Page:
MALAYSIA’S National Drug Policy has seen encouraging results in the last decade due to the introduction of harm reduction programmes.
These programmes consist of needle and syringe exchanges, and methadone maintenance therapy to reduce the risk of infections such as HIV and hepatitis.
However, harm reduction alone is not enough to end drug abuse in Malaysia. There must be a shift in mindset about how we as a society think about drug addiction and rehabilitation. Drug abuse should be viewed as a health and social issue — addiction should be seen as a disease, rehabilitation as treatment and addicts as patients. This change in ideology will help to narrow the focus of the country’s drug policy.
FIRST, there should be a clear distinction between addicts, pushers, dealers and traffickers.
Accurate data should be collected, in terms of who is addicted, the areas in which addiction is most rampant, and the type of drug users in the country. This will help to improve law enforcement and public health with regard to drug abuse.
Viewing addicts as patients will free up the capacity of law enforcement, which will enable them to go after the big fish — those responsible for producing and distributing drugs in the country.
As stated by the Royal Malaysia Police in September last year, the National Drug Policy should be amended to address drug trafficking in greater detail, specifically in terms of detaining petty drug dealers for longer periods.
The Inspector-General of Police Tan Sri Khalid Abu Bakar also stated that the Dangerous Drugs Act 1952 does not take into account new methods of drug production — “The drugs will be blended (with other substances) so that they will not be included as dangerous drugs as outlined in the Act,” he said.
Going after the black market of drug distribution is crucial, as it results in the production of “fake” drugs — those that are cheaper with different levels of purity. This only leads to greater distribution and health risks.
SECOND, if law enforcement is primarily focused on the big fish, more resources will be available to support drug rehabilitation.
For example, more communitybased centres, support systems, outreach workers and training are needed to run harm reduction programmes.
A study published in The Lancet Global Health in December last year concluded that drug addicts at Narcotics Addiction Rehabilitation Centres (Puspen) — who undergo the cold turkey approach — are more likely to relapse than those in the voluntary Cure and Care Centres. According to the study, only 10 per cent of addicts in Puspen were drug-free after a year, compared with 50 per cent at the Cure and Care Centres.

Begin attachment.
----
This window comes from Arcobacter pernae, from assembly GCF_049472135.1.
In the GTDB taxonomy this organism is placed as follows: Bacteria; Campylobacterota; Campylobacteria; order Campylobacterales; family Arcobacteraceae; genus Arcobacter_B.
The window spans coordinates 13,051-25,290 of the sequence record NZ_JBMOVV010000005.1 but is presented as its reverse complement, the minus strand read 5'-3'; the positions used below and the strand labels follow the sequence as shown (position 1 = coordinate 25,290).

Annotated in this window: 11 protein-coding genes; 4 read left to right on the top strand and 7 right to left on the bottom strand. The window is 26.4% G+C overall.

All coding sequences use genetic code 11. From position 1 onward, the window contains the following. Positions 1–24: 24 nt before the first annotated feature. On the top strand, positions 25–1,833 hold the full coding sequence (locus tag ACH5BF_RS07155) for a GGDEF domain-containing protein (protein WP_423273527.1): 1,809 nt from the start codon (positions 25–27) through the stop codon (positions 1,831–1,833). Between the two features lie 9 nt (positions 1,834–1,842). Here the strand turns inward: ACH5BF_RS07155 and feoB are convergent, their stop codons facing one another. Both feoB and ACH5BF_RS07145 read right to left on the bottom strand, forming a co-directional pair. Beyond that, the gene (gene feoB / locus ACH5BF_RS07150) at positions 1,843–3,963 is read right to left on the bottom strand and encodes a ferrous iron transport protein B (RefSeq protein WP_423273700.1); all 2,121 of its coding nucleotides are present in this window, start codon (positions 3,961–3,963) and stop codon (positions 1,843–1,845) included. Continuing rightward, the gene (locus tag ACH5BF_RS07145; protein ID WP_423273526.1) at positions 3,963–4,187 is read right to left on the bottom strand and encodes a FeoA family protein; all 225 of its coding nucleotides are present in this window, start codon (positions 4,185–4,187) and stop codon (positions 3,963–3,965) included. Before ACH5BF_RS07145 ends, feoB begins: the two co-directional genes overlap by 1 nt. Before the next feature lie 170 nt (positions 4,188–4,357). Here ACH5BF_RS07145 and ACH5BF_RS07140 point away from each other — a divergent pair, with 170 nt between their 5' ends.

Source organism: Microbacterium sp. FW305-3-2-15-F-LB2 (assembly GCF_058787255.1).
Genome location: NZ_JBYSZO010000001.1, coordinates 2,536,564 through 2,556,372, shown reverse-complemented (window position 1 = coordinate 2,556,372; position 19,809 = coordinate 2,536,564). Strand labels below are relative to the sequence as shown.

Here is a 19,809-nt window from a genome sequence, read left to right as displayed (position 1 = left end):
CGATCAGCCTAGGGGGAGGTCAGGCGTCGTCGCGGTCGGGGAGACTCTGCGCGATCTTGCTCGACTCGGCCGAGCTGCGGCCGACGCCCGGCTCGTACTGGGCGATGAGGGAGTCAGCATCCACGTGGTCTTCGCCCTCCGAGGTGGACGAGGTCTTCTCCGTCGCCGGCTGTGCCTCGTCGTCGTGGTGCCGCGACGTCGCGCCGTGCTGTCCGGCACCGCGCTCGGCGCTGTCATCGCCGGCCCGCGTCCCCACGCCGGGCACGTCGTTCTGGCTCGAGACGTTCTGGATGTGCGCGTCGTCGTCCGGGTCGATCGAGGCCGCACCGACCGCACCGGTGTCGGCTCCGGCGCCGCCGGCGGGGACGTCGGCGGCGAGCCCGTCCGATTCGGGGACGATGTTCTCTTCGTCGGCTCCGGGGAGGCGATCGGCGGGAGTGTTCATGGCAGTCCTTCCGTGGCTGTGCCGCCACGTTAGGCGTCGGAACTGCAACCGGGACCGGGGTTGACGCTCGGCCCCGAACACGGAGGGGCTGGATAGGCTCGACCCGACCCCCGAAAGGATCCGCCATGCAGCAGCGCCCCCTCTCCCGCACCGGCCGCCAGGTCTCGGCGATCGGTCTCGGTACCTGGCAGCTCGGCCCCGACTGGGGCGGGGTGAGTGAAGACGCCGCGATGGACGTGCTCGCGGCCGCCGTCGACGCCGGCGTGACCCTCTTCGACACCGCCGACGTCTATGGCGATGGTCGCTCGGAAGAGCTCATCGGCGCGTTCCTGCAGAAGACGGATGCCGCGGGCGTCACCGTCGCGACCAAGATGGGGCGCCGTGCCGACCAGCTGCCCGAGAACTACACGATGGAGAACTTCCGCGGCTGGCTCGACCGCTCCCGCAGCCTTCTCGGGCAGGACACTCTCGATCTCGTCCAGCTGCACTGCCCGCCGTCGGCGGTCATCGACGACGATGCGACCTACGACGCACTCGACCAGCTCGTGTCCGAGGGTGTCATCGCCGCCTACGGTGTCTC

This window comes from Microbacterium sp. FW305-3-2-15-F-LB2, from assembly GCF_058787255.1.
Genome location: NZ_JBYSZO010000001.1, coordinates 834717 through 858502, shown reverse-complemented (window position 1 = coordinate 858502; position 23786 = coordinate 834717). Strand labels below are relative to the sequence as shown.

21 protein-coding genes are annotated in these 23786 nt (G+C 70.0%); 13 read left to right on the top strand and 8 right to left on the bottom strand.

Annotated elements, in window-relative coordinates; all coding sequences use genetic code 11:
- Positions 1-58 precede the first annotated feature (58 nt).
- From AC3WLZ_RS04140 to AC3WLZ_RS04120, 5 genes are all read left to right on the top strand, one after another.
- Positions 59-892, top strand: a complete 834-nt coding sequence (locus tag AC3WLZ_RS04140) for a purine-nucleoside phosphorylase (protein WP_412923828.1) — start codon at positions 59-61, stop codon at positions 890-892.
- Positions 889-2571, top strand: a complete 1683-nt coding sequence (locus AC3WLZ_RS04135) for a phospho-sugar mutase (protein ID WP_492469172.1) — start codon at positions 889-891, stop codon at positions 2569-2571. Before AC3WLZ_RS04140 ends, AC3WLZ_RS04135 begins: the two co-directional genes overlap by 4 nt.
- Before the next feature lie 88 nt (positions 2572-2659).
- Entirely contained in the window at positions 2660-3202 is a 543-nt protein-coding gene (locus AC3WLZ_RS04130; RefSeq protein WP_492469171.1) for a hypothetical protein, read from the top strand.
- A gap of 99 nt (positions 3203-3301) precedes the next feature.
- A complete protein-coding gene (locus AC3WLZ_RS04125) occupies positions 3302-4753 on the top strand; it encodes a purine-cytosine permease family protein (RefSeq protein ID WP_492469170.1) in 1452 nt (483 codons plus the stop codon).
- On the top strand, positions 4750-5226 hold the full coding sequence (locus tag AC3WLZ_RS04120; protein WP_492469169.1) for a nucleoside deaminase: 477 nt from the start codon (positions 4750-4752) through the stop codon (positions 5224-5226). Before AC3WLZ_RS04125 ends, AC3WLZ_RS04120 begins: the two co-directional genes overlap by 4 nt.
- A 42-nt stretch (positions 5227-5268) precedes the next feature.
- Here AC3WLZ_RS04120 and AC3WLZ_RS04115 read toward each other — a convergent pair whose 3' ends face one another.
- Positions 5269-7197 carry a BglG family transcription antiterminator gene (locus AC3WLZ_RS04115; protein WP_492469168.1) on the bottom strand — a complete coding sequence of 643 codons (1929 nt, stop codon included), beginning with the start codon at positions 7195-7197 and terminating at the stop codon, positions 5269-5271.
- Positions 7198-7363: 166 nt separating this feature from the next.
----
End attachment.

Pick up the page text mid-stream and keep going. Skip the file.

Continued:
There could also be an increase in medication-assisted treatment, such as methadone to curb heroin addiction and naloxone to reverse the effects of an overdose.
A study funded by the World Bank and conducted by Universiti Malaya’s Centre of Excellence for Research in AIDS in July 2014 concluded that Malaysia’s harm reduction programmes are cost-effective and cost-saving, with return on investments for the government. Specifically, the study indicated that harm reduction can save the government RM47.1 million in healthcare costs.
This amount can be reallocated for the purposes mentioned above, as well as research on new drug rehabilitation measures, in terms of the methods or best practices adopted in other countries that can be applied here.
THIRD, if addiction is seen as a disease, it alleviates the social stigma that is associated with drug abuse.
Society is either afraid to deal with addicts, which prevents help altogether, or addicts hesitate to ask for help, as most believe it will result in negative reactions. In other words, there is a strong correlation between social stigma for drug use and treatment seeking behaviour, which results in drug policies being underutilised.
A shift in mindset about how we approach drug abuse should break this connection. It could encourage more addicts to approach the voluntary Cure and Care Centres which have lower relapse rates than detention centres.
Drug rehabilitation also encompasses more than just the cold turkey approach or harm reduction programmes. Getting someone off drugs is only step one. Once a person is “clean”, there are the added tasks of reconnecting with family, finding employment or seeking further treatment like counselling to address the psychological issues that led to addiction in the first place. A holistic rehabilitation programme is not possible if the social stigma of drug use is prevalent.
A shift in mindset does not constitute a soft stance on drug abuse. Malaysia remains one of the toughest countries in the world when it comes to drugs. But we must do more than just say no to drugs. Changing the way we view drug abuse is simply a different approach to achieve the same goal.
Puteri Nor Ariane Yasmin is an analyst with the Institute of Strategic and International Studies Malaysia